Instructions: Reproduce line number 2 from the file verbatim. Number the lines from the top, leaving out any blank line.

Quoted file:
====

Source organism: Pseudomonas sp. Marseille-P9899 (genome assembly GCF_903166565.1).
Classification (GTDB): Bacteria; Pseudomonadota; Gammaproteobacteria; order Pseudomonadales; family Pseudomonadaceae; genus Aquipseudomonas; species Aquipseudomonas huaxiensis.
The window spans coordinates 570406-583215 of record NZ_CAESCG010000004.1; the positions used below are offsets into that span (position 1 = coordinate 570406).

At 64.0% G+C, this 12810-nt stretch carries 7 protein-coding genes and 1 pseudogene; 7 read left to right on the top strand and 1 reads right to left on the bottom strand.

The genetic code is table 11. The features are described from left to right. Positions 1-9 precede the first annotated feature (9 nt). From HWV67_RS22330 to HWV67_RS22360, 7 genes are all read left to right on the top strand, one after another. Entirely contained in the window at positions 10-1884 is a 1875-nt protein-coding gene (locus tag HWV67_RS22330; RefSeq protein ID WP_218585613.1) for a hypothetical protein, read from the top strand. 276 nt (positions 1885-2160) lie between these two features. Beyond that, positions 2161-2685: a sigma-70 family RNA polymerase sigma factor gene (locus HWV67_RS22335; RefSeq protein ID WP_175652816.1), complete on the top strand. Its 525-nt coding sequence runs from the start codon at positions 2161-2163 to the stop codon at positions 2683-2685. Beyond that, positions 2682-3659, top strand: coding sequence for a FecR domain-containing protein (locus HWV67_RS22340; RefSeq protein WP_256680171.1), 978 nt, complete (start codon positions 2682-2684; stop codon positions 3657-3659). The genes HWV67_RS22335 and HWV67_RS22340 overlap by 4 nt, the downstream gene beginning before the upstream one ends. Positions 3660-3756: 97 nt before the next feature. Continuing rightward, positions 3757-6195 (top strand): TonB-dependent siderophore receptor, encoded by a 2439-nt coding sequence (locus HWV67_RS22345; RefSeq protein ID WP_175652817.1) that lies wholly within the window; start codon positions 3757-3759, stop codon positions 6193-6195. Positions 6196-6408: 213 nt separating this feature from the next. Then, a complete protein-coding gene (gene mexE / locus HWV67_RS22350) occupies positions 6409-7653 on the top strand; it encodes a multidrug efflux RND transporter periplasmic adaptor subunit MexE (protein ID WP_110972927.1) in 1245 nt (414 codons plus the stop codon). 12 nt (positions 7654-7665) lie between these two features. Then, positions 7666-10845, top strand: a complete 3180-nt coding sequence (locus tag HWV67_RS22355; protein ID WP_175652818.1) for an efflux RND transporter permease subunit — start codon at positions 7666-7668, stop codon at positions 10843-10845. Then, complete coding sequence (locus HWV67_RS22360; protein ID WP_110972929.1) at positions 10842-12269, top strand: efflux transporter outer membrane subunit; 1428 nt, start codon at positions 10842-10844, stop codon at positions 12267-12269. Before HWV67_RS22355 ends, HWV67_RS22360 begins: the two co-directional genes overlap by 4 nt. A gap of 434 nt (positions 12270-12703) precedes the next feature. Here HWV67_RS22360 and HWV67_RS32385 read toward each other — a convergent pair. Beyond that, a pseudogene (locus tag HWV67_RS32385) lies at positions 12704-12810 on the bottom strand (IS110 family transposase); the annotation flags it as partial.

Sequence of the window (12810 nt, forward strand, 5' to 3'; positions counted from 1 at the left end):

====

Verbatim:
Classification (GTDB): Bacteria; Pseudomonadota; Gammaproteobacteria; order Pseudomonadales; family Pseudomonadaceae; genus Aquipseudomonas; species Aquipseudomonas huaxiensis.